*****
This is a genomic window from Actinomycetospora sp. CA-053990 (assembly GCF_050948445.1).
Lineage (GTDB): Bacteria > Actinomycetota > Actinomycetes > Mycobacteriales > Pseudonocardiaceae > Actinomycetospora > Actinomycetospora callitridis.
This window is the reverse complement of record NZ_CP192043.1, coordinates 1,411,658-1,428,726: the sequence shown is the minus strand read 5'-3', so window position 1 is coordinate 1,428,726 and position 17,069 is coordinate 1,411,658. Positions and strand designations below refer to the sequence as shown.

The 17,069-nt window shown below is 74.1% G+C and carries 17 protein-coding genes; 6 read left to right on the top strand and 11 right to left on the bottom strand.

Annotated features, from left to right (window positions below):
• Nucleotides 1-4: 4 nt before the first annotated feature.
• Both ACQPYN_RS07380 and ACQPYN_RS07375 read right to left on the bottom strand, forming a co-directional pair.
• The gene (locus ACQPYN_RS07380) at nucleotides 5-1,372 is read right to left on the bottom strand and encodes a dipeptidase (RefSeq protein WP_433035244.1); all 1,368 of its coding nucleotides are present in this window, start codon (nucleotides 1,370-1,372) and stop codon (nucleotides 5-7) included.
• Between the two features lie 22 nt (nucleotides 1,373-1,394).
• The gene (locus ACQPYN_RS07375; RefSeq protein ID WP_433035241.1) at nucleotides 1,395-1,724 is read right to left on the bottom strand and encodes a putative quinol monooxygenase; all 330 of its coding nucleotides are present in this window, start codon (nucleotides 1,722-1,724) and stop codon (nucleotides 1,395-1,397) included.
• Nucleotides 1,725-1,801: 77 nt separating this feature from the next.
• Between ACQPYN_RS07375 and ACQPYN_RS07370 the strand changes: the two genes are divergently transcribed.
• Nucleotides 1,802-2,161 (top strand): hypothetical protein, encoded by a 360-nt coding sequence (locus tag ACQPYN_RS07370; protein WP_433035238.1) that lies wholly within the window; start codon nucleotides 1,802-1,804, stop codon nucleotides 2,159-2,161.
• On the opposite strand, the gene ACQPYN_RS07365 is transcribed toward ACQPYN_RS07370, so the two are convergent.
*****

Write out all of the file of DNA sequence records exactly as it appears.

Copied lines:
This is a genomic window from Actinomycetospora sp. CA-053990 (assembly GCF_050948445.1).
Lineage (GTDB): Bacteria > Actinomycetota > Actinomycetes > Mycobacteriales > Pseudonocardiaceae > Actinomycetospora > Actinomycetospora callitridis.
This window is the reverse complement of record NZ_CP192043.1, coordinates 1,411,658-1,428,726: the sequence shown is the minus strand read 5'-3', so window position 1 is coordinate 1,428,726 and position 17,069 is coordinate 1,411,658. Positions and strand designations below refer to the sequence as shown.

The 17,069-nt window shown below is 74.1% G+C and carries 17 protein-coding genes; 6 read left to right on the top strand and 11 right to left on the bottom strand.

Annotated features, from left to right (window positions below):
• Nucleotides 1-4: 4 nt before the first annotated feature.
• Both ACQPYN_RS07380 and ACQPYN_RS07375 read right to left on the bottom strand, forming a co-directional pair.
• The gene (locus ACQPYN_RS07380) at nucleotides 5-1,372 is read right to left on the bottom strand and encodes a dipeptidase (RefSeq protein WP_433035244.1); all 1,368 of its coding nucleotides are present in this window, start codon (nucleotides 1,370-1,372) and stop codon (nucleotides 5-7) included.
• Between the two features lie 22 nt (nucleotides 1,373-1,394).
• The gene (locus ACQPYN_RS07375; RefSeq protein ID WP_433035241.1) at nucleotides 1,395-1,724 is read right to left on the bottom strand and encodes a putative quinol monooxygenase; all 330 of its coding nucleotides are present in this window, start codon (nucleotides 1,722-1,724) and stop codon (nucleotides 1,395-1,397) included.
• Nucleotides 1,725-1,801: 77 nt separating this feature from the next.
• Between ACQPYN_RS07375 and ACQPYN_RS07370 the strand changes: the two genes are divergently transcribed.
• Nucleotides 1,802-2,161 (top strand): hypothetical protein, encoded by a 360-nt coding sequence (locus tag ACQPYN_RS07370; protein WP_433035238.1) that lies wholly within the window; start codon nucleotides 1,802-1,804, stop codon nucleotides 2,159-2,161.
• On the opposite strand, the gene ACQPYN_RS07365 is transcribed toward ACQPYN_RS07370, so the two are convergent.